In the past month, we have found ourselves in two multiple offer situations. In one case, there were three offers on one home.
Before the real estate market took a nose dive back in 2008, multiple offers were fairly common. So were higher listing prices, higher selling prices, and fewer days on market. Things were different then and while I don’t think we’ll see the “hey day” of 2006 again any time soon, I see definite signs of a shift in the market. Homes are selling for more and the number of days on market is getting shorter. Even so, it’s been many years since we’ve been in a situation with multiple offers and now it’s happened twice in the past month. What the heck is going on here?
Personally, I’m not a fan of multiple offers. Homes can end up selling for more than any reasonable comp which means buyers can end up paying more than they really should. In most cases the seller has the edge but it’s a tricky situation no matter what side you are on.
So what should you do? What are the pit falls to avoid?
If you are a seller, it is admittedly a “luxury” problem to have. If your home has been priced right and marketed properly, you should expect to get offers. If you have multiple offers and they are close how do you choose? My first piece of advice to any seller is to remember that just because you have more than one buyer presenting an offer doesn’t guarantee you will end up with either. Demand too much from buyers and they could just walk away. More than likely, the buyer has been looking at other homes and if yours doesn’t work out, most buyers we work with have a plan B. So compares all offers, but be fair because an offer doesn’t guarantee a closing. Look at all aspects of the offer, not just the price. Is one offer cash and the other contingent on financing? Does one offer have a 45 day closing and the other has 60? Is either buyer asking you to pay their closing costs or include furniture in the deal? There many twists and turns in an offer so make sure your Realtor explains them all. If you just can’t decide or if neither offer is entirely to your liking, you can respond to the buyers with a request for their “highest and best offer”. But be careful. The offer you got may have been their highest and best, or they decide they don’t want to be in a bidding war and one or both could walk away from the deal all together.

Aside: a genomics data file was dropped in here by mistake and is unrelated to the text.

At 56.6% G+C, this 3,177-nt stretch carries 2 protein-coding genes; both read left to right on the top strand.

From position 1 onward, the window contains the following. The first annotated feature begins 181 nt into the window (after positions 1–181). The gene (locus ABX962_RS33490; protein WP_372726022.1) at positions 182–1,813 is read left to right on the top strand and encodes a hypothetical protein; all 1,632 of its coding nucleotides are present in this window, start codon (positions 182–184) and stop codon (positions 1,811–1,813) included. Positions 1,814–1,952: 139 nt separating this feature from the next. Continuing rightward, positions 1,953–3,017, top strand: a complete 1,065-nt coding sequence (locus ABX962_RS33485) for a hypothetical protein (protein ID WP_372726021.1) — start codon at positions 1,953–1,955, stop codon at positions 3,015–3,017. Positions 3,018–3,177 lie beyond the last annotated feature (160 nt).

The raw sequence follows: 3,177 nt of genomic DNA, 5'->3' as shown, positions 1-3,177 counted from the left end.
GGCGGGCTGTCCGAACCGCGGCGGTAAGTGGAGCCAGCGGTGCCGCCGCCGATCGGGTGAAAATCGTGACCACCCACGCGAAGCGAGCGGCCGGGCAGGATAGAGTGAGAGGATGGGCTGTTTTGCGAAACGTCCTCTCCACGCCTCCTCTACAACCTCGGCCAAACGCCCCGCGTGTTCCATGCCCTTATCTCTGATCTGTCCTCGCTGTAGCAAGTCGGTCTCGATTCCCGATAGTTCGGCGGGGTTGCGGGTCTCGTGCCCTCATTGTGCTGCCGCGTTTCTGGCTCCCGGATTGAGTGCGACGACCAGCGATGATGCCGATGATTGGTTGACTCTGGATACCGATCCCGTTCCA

If you are a buyer, our advice is simple. Get your financing in order before you start looking at homes so you don’t waste any time. If you know you’re going to need a loan, get pre approved before you even start looking. If you are paying cash, make sure you have quick, easy access to it. A cash deal and quick closing is usually music to any seller’s ear. If you find the home of your dreams but you learn there is another offer on the table give it your best shot, but be prepared to walk away. This is not the situation where you can get on the dance floor with a low offer and hope to negotiate to a figure somewhere in the middle. Make your offer as attractive as possible from the start, but know your limits. If you’ve ever been to an auction and bid on something you really want, you understand that sense of urgency and competitiveness that comes over you when that guy on the other side of the room is also bidding on that same item. Don’t fall into that trap. Know what your budget is including the cost of making any repairs, and stick to that. All that being said, the biggest shift I’m seeing is that good homes that are priced right don’t stay on the market long so be prepared to act quickly if you know this is the home for you.
Is this a good time to sell? Is it still a buyer’s market? For more information about what is going on the market here in western North Carolina, give us a call.